Wednesday, April 13, 2016

Goya: Three Witch Paintings

All painted in 1797-1798. I am reading Robert Hughes' Goya (2006) and enjoying it very much. I envy the person who had this library book before me, whose ticket to Madrid fell out of the book when I opened it – I wish I were on my way to Spain, to see paintings and so much else. This is Witches in the Air (Vuelo de brujos); notice that the witches wear the coroza, the peaked cap that the Inquisition forced on heretics, but Goya has made them look a bit like bishops' miters.

Hughes connects Goya's early witch paintings to the Gothick craze of the 1790s. English art, literature and thought were very popular among the more liberal members of the Spanish elite, so books like Ann Radcliffe's The Mysteries of Udolpho (1794) and Mathew Lewis' The Monk (1796) were well known to them. The Sabbath (El Aquelarre).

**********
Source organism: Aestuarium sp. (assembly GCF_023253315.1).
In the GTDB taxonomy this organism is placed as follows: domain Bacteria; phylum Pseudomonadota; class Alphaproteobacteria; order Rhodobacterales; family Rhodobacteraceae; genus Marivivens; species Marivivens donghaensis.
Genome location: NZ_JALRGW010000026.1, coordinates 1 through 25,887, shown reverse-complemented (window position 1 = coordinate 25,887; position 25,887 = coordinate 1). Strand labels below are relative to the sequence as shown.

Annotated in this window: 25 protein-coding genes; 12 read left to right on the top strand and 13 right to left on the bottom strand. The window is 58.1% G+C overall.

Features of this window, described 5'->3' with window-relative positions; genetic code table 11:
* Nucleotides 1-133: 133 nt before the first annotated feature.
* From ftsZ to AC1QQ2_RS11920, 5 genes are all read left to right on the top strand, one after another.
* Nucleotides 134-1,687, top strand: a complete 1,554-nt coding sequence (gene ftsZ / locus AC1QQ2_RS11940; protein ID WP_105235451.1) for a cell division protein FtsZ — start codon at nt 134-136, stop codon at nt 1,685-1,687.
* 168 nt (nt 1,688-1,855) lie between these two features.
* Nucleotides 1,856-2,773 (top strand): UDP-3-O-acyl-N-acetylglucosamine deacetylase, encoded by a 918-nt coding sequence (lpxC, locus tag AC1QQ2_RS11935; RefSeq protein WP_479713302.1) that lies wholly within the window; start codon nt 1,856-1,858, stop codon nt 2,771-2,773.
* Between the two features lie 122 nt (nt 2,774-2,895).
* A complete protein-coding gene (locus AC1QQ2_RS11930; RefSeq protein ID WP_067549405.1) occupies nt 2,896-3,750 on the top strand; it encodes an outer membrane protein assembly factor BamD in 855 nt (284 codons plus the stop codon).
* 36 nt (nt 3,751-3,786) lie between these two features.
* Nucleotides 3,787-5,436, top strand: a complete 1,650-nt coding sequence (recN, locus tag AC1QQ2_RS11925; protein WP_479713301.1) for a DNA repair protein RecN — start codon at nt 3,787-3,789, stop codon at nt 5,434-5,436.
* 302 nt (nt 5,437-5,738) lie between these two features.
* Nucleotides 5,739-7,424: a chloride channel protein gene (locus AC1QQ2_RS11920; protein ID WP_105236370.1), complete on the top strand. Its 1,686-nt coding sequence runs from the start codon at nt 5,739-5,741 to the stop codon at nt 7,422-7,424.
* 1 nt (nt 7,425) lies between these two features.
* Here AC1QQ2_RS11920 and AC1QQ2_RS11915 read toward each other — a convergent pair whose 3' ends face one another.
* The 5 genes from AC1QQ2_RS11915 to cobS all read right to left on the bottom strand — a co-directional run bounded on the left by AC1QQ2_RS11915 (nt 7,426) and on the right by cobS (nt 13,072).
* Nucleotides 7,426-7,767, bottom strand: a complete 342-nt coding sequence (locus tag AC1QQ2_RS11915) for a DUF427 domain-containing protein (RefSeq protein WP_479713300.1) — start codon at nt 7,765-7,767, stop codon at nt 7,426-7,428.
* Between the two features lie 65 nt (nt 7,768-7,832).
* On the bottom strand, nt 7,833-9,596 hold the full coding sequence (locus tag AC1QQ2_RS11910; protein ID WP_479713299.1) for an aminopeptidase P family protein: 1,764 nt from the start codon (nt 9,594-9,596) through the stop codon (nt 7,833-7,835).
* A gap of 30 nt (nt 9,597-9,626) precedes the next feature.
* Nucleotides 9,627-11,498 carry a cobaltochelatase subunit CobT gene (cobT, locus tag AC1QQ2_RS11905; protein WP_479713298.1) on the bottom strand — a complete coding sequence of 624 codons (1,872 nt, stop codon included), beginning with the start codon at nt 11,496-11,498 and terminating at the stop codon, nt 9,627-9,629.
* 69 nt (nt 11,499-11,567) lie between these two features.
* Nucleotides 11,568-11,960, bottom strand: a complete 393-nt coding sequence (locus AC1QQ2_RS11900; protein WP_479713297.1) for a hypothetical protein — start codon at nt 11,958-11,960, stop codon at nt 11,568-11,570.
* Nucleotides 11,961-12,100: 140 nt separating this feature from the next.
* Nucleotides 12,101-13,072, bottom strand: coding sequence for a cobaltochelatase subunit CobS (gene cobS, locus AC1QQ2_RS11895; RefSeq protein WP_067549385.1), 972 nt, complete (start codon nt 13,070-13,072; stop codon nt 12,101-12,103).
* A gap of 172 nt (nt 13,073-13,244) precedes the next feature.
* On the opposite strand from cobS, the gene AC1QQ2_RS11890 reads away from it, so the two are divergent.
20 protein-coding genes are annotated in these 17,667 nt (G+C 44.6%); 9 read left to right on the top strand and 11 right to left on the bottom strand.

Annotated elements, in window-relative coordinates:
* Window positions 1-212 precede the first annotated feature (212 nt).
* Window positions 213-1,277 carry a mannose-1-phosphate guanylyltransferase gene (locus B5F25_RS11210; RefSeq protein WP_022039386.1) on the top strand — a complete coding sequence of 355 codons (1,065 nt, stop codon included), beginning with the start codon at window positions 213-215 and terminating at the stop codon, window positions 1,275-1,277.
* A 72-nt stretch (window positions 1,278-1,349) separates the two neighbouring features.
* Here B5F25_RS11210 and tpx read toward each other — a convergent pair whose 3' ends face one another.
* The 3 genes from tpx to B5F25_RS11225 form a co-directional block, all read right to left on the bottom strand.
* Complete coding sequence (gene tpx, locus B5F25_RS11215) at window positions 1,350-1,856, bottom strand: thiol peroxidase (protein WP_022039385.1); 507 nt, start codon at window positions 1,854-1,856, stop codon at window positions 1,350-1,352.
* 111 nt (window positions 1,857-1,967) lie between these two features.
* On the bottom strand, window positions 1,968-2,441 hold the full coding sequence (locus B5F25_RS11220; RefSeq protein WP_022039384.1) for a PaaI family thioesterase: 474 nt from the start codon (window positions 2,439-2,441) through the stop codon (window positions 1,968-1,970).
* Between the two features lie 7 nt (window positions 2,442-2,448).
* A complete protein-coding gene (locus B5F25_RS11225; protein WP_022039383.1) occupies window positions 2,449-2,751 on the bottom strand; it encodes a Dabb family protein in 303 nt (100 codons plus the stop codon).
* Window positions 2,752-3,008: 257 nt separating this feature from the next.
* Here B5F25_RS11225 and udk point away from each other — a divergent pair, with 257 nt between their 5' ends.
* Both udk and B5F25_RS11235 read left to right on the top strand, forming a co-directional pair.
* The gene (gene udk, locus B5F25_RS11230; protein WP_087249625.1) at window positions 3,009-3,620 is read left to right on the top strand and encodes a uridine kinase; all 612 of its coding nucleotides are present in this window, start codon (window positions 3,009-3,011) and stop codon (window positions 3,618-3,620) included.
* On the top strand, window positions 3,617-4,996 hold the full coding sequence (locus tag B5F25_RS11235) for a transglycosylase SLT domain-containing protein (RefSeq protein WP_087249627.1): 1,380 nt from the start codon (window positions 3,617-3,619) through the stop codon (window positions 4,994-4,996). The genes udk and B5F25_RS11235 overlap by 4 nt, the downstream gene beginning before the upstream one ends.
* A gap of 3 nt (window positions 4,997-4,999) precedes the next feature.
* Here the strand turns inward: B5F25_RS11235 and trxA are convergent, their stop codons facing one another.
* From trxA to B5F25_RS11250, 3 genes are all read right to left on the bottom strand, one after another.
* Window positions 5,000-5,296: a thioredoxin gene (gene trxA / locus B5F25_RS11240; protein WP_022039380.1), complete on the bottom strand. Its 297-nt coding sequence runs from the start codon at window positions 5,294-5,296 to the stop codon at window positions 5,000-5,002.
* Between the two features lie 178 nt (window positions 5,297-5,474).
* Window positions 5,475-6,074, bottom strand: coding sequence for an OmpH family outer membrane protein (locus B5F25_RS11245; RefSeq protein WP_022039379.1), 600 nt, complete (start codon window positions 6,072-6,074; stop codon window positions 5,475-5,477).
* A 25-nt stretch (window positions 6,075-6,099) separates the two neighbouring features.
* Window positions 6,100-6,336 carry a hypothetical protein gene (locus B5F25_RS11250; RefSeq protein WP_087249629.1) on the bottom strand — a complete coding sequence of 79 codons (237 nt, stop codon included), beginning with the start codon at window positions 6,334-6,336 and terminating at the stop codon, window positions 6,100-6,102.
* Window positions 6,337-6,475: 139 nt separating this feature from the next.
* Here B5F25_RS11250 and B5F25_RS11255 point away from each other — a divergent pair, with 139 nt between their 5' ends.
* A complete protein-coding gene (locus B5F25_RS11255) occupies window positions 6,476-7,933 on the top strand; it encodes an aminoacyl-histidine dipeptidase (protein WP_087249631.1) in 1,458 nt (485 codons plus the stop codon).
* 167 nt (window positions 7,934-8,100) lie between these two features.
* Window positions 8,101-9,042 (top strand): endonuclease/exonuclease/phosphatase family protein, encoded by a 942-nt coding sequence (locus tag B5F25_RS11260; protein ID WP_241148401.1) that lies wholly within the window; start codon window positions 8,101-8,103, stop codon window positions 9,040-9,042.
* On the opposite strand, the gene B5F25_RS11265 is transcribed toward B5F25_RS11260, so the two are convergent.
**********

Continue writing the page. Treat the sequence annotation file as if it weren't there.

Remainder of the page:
Goya also seems to have been very depressed at times during this decade, or perhaps troubled by recurring bouts of the 1792-93 sickness that left him deaf. Some critics see Goya's growing interest in the grotesque and diabolical as an effect of his poor health. The Spell (Escena de brujas). Since the victim is clad in his nightshirt, this is either a dream or a nocturnal visitation. More Goya here.

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